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Programmers have, of course, always studied, learned from, and copied each other's code. But not everyone is sure it is fair for AI to do the same, especially if AI can then churn out tons of valuable code itself, without respecting the source material’s license requirements. “As a technologist, I'm a huge fan of AI ,” Butterick says. “I'm looking forward to all the possibilities of these tools. But they have to be fair to everybody.”

Thomas Dohmke, the CEO of GitHub, says that Copilot now comes with a feature designed to prevent copying from existing code. “When you enable this, and the suggestion that Copilot would make matches code published on GitHub—not even looking at the license—it will not make that suggestion,” he says

Whether this provides enough legal protection remains to be seen, and the coming legal case may have broader implications. “Assuming it doesn’t settle, it’s definitely going to be a landmark case,” says Luis Villa, a coder turned lawyer who specializes in cases related to open source.

Villa, who knows GitHub cofounder Nat Friedman personally, does not believe it is clear that tools like Copilot go against the ethos of open source and free software. “The free software movement in the ’80s and ’90s talked a lot about reducing the power of copyrights in order to increase people’s ability to code,” he says. “I find it a little bit frustrating that we're now in a position where some people are running around saying we need maximum copyright in order to protect these communities.”

Whatever the outcome of the Copilot case, Villa says it could shape the destiny of other areas of generative AI. If the outcome of the Copilot case hinges on how similar AI-generated code is to its training material, there could be implications for systems that reproduce images or music that matches the style of material in their training data.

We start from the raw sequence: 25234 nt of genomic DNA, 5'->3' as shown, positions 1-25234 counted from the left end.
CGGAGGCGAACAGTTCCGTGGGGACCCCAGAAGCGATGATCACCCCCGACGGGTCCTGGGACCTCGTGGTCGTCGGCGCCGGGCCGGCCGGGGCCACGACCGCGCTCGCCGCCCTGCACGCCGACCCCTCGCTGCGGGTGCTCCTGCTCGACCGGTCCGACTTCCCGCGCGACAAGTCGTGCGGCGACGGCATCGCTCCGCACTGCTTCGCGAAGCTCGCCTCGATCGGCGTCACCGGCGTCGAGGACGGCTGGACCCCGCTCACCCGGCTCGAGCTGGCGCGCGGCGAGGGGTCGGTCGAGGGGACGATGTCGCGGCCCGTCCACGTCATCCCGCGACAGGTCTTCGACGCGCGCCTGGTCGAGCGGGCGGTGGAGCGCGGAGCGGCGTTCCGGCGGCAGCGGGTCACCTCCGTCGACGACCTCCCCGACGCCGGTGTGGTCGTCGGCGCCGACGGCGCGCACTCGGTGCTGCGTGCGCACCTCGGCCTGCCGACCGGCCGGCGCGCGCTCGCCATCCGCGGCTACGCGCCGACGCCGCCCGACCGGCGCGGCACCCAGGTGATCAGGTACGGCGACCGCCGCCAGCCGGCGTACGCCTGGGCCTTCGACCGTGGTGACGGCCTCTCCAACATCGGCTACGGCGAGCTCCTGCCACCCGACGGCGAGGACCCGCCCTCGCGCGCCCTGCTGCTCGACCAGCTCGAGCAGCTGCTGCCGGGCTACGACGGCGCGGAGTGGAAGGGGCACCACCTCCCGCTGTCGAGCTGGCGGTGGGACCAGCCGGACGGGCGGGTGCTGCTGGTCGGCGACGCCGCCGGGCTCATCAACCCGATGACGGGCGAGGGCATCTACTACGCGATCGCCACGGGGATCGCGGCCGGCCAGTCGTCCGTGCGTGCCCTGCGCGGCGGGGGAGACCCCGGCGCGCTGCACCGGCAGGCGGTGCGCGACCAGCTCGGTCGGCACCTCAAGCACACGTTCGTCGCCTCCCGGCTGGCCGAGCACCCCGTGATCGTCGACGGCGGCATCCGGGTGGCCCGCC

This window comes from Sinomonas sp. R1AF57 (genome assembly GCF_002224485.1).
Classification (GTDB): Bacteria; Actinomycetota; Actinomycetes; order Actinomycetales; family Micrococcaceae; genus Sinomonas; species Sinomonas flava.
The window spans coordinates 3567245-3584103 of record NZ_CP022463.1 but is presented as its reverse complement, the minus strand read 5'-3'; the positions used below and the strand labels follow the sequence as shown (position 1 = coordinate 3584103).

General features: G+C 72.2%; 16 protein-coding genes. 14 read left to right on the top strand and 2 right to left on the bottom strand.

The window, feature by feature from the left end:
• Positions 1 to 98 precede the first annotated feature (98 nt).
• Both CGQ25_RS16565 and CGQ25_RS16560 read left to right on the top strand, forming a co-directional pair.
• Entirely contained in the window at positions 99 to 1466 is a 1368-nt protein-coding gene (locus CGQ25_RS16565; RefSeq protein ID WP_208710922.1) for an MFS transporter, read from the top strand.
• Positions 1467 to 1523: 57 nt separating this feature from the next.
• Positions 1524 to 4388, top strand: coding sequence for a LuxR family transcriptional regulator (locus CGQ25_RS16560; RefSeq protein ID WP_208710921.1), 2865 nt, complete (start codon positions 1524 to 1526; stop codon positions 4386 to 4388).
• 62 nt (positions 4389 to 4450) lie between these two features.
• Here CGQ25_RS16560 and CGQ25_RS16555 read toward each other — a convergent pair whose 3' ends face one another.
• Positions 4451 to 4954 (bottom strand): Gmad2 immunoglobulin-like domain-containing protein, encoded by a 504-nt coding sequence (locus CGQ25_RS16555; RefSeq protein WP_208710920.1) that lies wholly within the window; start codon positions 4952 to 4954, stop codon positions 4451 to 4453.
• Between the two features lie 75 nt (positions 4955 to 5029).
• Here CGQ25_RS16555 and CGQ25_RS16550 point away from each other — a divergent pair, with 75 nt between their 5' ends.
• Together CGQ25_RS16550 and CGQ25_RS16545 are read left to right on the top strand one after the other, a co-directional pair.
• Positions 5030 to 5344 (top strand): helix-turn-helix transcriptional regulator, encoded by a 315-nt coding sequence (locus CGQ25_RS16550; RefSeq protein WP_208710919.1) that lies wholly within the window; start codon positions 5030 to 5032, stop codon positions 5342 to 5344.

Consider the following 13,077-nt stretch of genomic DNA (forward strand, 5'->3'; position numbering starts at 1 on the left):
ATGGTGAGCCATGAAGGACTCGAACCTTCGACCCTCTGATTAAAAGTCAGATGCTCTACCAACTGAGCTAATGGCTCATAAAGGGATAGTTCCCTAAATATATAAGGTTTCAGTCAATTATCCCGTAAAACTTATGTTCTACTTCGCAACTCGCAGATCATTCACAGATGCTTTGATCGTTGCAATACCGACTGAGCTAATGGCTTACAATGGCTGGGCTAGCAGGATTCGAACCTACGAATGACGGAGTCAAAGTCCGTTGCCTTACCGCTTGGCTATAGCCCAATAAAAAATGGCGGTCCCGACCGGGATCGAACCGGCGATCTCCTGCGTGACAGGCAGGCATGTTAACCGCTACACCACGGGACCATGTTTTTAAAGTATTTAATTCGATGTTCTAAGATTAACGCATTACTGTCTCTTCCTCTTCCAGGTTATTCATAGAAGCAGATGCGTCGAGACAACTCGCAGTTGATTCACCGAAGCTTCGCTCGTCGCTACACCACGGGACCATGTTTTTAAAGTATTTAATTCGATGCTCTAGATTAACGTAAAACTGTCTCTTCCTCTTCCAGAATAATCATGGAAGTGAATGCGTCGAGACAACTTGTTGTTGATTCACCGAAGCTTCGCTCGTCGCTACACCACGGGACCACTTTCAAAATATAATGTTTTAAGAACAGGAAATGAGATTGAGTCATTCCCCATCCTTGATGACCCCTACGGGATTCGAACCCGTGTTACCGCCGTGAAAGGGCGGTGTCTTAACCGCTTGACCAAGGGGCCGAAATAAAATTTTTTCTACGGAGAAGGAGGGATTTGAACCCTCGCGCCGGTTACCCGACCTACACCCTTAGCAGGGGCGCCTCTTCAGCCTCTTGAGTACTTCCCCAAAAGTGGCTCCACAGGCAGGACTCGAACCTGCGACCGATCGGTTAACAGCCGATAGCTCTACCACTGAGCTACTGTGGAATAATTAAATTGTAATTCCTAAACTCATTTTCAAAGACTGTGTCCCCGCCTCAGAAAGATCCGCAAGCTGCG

Anil Dash, the CEO of Glitch and a board member of the Electronic Frontier Foundation, says that the legal debate is just one part of a bigger adjustment set in train by generative AI. “When people see AI creating art, creating writing, and creating code, they think ‘What is all this, what does it mean to my business, and what does it mean to society?’” he says. “I don't think every organization has thought deeply about it, and I think that's sort of the next frontier.” As more people begin to ponder and experiment with generative AI, there will probably be more lawsuits too.

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Will Knight is a senior writer for WIRED, covering artificial intelligence. He was previously a senior editor at MIT Technology Review, where he wrote about fundamental advances in AI and China’s AI boom. Before that, he was an editor and writer at New Scientist. He studied anthropology and journalism in… Read more